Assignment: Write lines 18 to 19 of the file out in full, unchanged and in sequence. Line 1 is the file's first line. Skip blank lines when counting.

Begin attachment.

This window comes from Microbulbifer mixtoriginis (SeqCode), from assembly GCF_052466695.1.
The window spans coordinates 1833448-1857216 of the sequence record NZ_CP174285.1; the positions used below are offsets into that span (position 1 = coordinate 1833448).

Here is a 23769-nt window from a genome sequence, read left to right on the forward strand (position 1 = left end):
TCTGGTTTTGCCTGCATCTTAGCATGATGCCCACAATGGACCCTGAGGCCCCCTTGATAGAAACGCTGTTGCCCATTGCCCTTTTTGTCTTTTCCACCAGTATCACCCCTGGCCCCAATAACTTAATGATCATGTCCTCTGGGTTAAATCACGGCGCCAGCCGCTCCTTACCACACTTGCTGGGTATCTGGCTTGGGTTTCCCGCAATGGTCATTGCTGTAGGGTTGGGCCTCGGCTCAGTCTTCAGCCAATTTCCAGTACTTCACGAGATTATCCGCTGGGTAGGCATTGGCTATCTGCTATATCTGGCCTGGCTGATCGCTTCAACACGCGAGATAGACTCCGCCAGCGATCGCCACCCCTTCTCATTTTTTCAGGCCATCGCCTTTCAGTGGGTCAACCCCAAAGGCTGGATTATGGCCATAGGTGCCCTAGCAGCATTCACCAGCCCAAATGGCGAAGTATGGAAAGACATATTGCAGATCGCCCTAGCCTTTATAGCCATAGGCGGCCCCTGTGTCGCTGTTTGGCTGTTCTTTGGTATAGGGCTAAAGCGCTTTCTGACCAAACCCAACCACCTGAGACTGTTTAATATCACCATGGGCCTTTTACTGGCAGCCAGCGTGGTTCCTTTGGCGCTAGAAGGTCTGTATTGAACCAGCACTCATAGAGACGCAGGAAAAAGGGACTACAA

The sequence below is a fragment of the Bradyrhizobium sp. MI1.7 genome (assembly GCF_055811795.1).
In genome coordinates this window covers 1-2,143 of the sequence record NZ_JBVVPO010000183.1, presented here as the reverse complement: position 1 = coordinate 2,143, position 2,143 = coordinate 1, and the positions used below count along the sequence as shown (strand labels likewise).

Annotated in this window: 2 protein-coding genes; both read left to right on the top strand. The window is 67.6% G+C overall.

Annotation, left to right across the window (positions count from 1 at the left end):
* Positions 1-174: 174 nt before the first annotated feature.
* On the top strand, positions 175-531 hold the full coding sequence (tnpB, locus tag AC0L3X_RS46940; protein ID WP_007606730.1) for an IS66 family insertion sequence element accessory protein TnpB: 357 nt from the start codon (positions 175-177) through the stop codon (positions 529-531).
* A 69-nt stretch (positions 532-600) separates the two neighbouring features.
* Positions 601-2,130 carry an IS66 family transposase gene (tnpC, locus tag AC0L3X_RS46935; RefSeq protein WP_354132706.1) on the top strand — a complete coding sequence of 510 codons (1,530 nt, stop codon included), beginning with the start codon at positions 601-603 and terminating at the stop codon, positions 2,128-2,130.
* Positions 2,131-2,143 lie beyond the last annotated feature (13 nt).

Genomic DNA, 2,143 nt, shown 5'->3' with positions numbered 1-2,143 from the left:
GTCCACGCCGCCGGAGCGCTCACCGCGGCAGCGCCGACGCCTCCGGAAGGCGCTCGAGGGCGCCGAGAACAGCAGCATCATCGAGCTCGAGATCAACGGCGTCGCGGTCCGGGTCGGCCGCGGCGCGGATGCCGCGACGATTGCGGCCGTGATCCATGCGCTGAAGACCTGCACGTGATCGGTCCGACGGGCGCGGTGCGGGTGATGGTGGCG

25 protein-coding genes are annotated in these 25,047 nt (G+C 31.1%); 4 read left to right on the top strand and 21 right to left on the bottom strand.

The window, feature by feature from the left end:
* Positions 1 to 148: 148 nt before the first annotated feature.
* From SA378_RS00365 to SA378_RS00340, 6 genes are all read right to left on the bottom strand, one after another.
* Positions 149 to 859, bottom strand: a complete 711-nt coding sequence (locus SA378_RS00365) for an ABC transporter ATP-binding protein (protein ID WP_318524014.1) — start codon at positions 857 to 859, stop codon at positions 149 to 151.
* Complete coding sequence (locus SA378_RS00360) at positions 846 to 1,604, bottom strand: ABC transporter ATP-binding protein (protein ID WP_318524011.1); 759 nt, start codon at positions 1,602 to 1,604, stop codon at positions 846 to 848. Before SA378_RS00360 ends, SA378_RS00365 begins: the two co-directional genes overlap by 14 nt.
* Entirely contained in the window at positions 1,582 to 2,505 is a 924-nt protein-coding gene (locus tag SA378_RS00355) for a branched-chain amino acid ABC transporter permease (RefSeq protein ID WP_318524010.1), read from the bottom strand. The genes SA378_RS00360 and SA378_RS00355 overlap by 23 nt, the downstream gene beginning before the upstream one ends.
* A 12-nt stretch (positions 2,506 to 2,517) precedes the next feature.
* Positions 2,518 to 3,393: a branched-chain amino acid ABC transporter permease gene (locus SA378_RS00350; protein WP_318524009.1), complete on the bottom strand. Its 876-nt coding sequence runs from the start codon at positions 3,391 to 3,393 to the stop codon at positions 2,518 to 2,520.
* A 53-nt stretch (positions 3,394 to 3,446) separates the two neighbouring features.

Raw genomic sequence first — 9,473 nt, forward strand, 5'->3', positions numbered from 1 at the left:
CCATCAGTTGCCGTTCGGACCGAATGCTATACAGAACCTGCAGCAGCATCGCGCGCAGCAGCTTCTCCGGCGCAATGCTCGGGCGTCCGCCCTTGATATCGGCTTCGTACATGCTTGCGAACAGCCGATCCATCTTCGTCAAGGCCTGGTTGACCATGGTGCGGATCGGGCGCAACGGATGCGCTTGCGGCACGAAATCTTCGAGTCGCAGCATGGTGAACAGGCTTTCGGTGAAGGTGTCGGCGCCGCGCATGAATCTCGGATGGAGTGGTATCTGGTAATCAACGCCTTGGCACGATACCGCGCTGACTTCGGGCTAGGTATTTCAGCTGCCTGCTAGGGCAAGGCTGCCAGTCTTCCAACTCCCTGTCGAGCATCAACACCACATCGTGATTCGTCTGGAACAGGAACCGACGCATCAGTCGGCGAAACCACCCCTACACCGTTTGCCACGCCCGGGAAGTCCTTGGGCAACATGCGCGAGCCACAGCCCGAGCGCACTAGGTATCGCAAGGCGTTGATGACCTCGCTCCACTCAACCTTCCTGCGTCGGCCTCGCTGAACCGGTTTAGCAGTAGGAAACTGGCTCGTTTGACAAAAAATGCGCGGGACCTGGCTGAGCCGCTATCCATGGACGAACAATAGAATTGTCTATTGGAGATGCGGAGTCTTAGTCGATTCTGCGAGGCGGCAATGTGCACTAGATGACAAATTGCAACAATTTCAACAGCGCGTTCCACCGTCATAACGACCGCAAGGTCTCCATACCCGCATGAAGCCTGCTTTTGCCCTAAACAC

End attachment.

* Positions 1 to 148: 148 nt before the first annotated feature.
* From SA378_RS00365 to SA378_RS00340, 6 genes are all read right to left on the bottom strand, one after another.